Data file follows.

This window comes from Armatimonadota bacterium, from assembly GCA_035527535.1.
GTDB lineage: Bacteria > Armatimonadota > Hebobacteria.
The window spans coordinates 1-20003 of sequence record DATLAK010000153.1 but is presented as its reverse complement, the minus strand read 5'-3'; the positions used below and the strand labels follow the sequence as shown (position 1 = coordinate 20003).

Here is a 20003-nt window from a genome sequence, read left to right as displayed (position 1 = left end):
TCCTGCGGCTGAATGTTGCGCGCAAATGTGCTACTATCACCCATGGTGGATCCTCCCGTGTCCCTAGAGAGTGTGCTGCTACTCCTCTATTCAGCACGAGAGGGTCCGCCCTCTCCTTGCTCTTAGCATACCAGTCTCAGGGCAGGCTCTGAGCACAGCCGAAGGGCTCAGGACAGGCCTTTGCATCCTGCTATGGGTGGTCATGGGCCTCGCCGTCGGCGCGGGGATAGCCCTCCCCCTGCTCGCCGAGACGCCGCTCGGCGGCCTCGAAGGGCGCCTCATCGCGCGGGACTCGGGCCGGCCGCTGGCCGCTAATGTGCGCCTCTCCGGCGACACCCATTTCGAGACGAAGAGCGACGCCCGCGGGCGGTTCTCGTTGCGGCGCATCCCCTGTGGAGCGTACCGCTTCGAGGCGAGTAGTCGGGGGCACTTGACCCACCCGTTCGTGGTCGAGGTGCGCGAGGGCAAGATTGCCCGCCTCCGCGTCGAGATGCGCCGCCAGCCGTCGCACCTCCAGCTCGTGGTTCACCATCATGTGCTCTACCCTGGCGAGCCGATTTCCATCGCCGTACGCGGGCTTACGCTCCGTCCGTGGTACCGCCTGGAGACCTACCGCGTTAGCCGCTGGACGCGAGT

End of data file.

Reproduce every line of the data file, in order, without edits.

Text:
This window comes from Armatimonadota bacterium, from assembly GCA_035527535.1.
GTDB lineage: Bacteria > Armatimonadota > Hebobacteria.
The window spans coordinates 1-20003 of sequence record DATLAK010000153.1 but is presented as its reverse complement, the minus strand read 5'-3'; the positions used below and the strand labels follow the sequence as shown (position 1 = coordinate 20003).

Here is a 20003-nt window from a genome sequence, read left to right as displayed (position 1 = left end):
TCCTGCGGCTGAATGTTGCGCGCAAATGTGCTACTATCACCCATGGTGGATCCTCCCGTGTCCCTAGAGAGTGTGCTGCTACTCCTCTATTCAGCACGAGAGGGTCCGCCCTCTCCTTGCTCTTAGCATACCAGTCTCAGGGCAGGCTCTGAGCACAGCCGAAGGGCTCAGGACAGGCCTTTGCATCCTGCTATGGGTGGTCATGGGCCTCGCCGTCGGCGCGGGGATAGCCCTCCCCCTGCTCGCCGAGACGCCGCTCGGCGGCCTCGAAGGGCGCCTCATCGCGCGGGACTCGGGCCGGCCGCTGGCCGCTAATGTGCGCCTCTCCGGCGACACCCATTTCGAGACGAAGAGCGACGCCCGCGGGCGGTTCTCGTTGCGGCGCATCCCCTGTGGAGCGTACCGCTTCGAGGCGAGTAGTCGGGGGCACTTGACCCACCCGTTCGTGGTCGAGGTGCGCGAGGGCAAGATTGCCCGCCTCCGCGTCGAGATGCGCCGCCAGCCGTCGCACCTCCAGCTCGTGGTTCACCATCATGTGCTCTACCCTGGCGAGCCGATTTCCATCGCCGTACGCGGGCTTACGCTCCGTCCGTGGTACCGCCTGGAGACCTACCGCGTTAGCCGCTGGACGCGAGT